PRESS CONFERENCE BY CHAIRMAN OF SECOND ROUNDTABLE20000907
Aleksander Kwasniewski, President of Poland and Chairman of the second roundtable of the Millennium Summit, told correspondents that the roundtable discussion which took place this morning was one of the most interesting debates he could recall. A total of 34 leaders took part and their discussions lasted for over three and-a-half hours.
President Kwasniewski said that the participants focused on defining the problems shared by the international community. These included poverty, disease, violence and the lack of democracy and human rights in many parts of the world. At this point, it was well known what was meant by globalization and what the implications were.
In the attempt to find answers to many of the most pressing problems, leaders and representatives of various countries offered many different solutions. For some, the developed countries had a crucial role to play. For others, it was a shared responsibility. He added that it was not easy to find a simple recipe for such complex global problems.
He said the United Nations had played a vital role in finding a compromise to global dilemmas. This was the foundation of the creation of the United Nations 55 years ago and the Organization had lived up to this difficult task. In that respect, the Millennium Summit had proven that the United Nations was very necessary.
Asked by a correspondent if there was any major message from the discussion, the President of Poland replied that a simple conclusion was impossible. The group of leaders had defined a common list of problems on which to focus. The United Nations could be a place to find the real solutions to these problems.
Why was the United States not in any of the round tables and did the meetings lose out by its absence, a correspondent asked. Perhaps the United States had decided not to participate because it would have been difficult to choose between the four different round tables, he replied. In any case, this was a question for President Clinton.
Another correspondent asked if the group of leaders taking part in the round table had made any promises to one another. President Kwasniewski said that the main idea of the meeting was to discuss the real problems and seek solutions. It was a very honest debate. In that respect, he appreciated the openness of one of the African participants, who had suggested ways in which other countries could think about the problems in Africa.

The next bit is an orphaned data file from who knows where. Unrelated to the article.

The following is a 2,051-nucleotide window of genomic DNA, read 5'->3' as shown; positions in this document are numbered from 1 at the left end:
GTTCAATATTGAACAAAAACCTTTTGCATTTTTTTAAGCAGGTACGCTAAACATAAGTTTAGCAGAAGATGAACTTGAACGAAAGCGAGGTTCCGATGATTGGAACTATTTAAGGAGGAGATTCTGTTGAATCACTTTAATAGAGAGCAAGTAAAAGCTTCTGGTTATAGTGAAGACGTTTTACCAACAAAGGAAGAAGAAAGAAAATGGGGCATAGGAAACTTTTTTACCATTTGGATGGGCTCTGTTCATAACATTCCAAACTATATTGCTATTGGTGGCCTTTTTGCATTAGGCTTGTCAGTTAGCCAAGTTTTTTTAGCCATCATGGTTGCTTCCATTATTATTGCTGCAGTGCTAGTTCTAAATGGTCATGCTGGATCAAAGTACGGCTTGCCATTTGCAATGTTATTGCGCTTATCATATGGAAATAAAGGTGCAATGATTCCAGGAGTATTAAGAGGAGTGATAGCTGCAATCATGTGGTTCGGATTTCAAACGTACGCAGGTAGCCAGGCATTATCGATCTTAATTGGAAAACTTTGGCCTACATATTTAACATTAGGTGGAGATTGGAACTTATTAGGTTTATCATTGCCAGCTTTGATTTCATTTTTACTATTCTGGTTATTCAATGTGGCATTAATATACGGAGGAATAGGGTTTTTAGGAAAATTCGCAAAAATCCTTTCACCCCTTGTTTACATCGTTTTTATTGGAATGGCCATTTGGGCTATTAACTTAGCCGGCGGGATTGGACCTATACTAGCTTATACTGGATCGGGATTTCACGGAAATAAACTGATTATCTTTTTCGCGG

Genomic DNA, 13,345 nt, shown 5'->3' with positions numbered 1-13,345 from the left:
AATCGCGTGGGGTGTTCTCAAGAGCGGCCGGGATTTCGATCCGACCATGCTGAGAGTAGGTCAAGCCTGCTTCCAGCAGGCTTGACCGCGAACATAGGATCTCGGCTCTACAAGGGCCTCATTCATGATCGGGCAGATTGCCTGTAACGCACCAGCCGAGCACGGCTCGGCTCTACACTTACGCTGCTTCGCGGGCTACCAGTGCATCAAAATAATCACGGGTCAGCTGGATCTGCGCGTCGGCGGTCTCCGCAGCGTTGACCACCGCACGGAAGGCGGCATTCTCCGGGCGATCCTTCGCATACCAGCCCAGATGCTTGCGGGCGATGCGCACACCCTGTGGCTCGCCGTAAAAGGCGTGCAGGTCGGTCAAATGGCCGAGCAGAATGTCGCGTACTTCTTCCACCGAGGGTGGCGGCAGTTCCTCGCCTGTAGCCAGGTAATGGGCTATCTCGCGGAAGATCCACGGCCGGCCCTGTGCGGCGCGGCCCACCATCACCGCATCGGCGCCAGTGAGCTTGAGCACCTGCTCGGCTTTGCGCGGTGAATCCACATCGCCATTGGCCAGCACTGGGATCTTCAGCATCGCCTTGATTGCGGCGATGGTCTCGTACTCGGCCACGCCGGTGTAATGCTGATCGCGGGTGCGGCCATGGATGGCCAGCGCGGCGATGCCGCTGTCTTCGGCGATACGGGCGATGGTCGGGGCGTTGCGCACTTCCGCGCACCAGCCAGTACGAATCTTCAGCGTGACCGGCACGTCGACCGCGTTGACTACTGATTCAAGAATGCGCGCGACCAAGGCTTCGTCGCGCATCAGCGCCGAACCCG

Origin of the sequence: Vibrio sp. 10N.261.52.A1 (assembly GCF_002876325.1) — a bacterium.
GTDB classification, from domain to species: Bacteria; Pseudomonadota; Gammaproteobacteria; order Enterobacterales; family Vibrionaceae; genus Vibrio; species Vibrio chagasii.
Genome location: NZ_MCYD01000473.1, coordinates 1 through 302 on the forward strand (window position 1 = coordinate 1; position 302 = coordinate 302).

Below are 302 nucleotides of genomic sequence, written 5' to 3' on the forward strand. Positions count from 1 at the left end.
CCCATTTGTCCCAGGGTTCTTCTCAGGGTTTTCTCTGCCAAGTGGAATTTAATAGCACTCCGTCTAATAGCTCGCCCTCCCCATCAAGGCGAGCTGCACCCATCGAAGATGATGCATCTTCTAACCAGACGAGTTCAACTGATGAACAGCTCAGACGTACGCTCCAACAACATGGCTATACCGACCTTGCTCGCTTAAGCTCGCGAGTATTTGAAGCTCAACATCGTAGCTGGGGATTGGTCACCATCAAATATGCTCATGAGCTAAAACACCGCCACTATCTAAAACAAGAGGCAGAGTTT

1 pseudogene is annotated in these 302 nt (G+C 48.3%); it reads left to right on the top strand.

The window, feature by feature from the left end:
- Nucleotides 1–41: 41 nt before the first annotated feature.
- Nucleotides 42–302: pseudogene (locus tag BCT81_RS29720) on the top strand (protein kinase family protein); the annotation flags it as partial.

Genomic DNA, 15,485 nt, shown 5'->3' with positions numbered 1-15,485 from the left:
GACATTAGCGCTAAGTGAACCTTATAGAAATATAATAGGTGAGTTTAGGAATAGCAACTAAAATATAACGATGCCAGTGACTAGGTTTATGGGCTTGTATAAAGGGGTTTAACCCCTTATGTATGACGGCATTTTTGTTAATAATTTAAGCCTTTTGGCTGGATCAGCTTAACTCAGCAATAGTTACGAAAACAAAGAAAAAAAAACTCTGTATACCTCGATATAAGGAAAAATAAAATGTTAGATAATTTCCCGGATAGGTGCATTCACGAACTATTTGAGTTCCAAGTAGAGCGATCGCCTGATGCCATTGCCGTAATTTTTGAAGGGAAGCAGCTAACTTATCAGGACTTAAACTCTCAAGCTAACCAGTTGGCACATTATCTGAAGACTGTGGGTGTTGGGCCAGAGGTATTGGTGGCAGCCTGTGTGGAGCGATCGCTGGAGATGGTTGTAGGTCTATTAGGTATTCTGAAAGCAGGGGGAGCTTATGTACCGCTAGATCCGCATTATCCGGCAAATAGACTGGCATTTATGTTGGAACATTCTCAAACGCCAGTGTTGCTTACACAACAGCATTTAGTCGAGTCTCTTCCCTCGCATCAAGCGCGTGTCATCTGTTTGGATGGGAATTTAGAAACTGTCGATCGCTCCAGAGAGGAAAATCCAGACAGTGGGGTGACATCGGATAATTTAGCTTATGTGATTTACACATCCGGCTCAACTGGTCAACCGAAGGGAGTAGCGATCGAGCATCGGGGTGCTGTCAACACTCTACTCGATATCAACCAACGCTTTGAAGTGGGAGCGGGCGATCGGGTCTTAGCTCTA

The correspondent followed-up by asking if there was anything about the discussion on Africa that was new to him. The President of Poland replied that, indeed, the real challenge for the internationalKwasniewski Press Conference - 2 - 7 September 2000
community was Africa. Rich countries should help by reducing the debt of the poor countries. Africa should be seen not just as a problem but as a responsibility. The Millennium Summit was crucial to that as was the efforts of the Secretary-General.
What was needed in order to prevent the current meetings from becoming the Summit of lost possibilities, a correspondent asked. President Kwasniewski said that there needed to be a concept of how to integrate the least developed countries. The most important thing was to have action and results. This was the challenge to all leaders. Words were words but efforts were something different.
Was it fair to say, he was then asked, that this roundtable had focused on consciousness-raising rather than discussing politics? President Kwasniewski replied that discussions such as the one which took place today were responsible for the progress that had been made over the past 50 years. It was clear that discussion and dialogue worked in the effort to find viable solutions.
The following representatives and observers took part in the second round table: Angola, Argentina, Armenia, Austria, Barbados, Belgium, Benin, Bosnia and Herzegovina, Brazil, Bulgaria, Canada, Chad, China, Colombia, Costa Rica, Cuba, the Dominican Republic, Ecuador, Egypt, El Salvador, Ethiopia, Finland, France, Gambia, Germany, Guinea, Iceland, the Islamic Republic of Iran, Jamaica, Jordan, Kazakhstan, Latvia, Malawi, Mali, Mongolia, Nepal, Pakistan, Philippines, Qatar, the Republic of Korea, Romania, the Russian Federation, Rwanda, Saudi Arabia, Swaziland, Sweden, the Syrian Arab Republic, the former Yugoslav Republic of Macedonia, Turkey, Uganda, United Arab Emirates, the United Kingdom, Viet Nam and Palestine.
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